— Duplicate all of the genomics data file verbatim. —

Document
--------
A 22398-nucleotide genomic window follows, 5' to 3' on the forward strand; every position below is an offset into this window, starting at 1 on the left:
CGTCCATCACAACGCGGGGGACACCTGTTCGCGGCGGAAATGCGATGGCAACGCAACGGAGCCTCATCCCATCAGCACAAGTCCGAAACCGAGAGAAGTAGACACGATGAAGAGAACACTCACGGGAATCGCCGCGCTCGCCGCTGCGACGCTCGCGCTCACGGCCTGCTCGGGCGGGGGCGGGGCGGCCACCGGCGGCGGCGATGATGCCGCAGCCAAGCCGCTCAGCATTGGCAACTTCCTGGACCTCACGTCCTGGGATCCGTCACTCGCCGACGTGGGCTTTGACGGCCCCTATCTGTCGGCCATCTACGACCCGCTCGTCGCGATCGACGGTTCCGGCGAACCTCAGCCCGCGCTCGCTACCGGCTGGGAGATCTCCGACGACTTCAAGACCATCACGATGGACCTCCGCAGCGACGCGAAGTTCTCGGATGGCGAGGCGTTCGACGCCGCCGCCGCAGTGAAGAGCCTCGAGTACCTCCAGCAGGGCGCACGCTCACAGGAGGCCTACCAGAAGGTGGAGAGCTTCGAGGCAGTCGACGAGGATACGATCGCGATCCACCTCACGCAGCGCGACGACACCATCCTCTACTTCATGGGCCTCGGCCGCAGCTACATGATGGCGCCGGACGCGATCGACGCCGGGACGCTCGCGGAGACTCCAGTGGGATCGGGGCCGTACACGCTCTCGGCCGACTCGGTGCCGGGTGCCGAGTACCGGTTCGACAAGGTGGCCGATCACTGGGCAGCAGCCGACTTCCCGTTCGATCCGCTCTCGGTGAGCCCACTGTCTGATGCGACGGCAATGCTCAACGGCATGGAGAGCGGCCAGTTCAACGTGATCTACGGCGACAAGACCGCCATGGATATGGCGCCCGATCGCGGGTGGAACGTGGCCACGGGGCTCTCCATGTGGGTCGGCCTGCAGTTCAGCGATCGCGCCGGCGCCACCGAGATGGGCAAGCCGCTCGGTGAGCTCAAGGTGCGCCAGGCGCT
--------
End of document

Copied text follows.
A 22398-nucleotide genomic window follows, 5' to 3' on the forward strand; every position below is an offset into this window, starting at 1 on the left:
CGTCCATCACAACGCGGGGGACACCTGTTCGCGGCGGAAATGCGATGGCAACGCAACGGAGCCTCATCCCATCAGCACAAGTCCGAAACCGAGAGAAGTAGACACGATGAAGAGAACACTCACGGGAATCGCCGCGCTCGCCGCTGCGACGCTCGCGCTCACGGCCTGCTCGGGCGGGGGCGGGGCGGCCACCGGCGGCGGCGATGATGCCGCAGCCAAGCCGCTCAGCATTGGCAACTTCCTGGACCTCACGTCCTGGGATCCGTCACTCGCCGACGTGGGCTTTGACGGCCCCTATCTGTCGGCCATCTACGACCCGCTCGTCGCGATCGACGGTTCCGGCGAACCTCAGCCCGCGCTCGCTACCGGCTGGGAGATCTCCGACGACTTCAAGACCATCACGATGGACCTCCGCAGCGACGCGAAGTTCTCGGATGGCGAGGCGTTCGACGCCGCCGCCGCAGTGAAGAGCCTCGAGTACCTCCAGCAGGGCGCACGCTCACAGGAGGCCTACCAGAAGGTGGAGAGCTTCGAGGCAGTCGACGAGGATACGATCGCGATCCACCTCACGCAGCGCGACGACACCATCCTCTACTTCATGGGCCTCGGCCGCAGCTACATGATGGCGCCGGACGCGATCGACGCCGGGACGCTCGCGGAGACTCCAGTGGGATCGGGGCCGTACACGCTCTCGGCCGACTCGGTGCCGGGTGCCGAGTACCGGTTCGACAAGGTGGCCGATCACTGGGCAGCAGCCGACTTCCCGTTCGATCCGCTCTCGGTGAGCCCACTGTCTGATGCGACGGCAATGCTCAACGGCATGGAGAGCGGCCAGTTCAACGTGATCTACGGCGACAAGACCGCCATGGATATGGCGCCCGATCGCGGGTGGAACGTGGCCACGGGGCTCTCCATGTGGGTCGGCCTGCAGTTCAGCGATCGCGCCGGCGCCACCGAGATGGGCAAGCCGCTCGGTGAGCTCAAGGTGCGCCAGGCGCT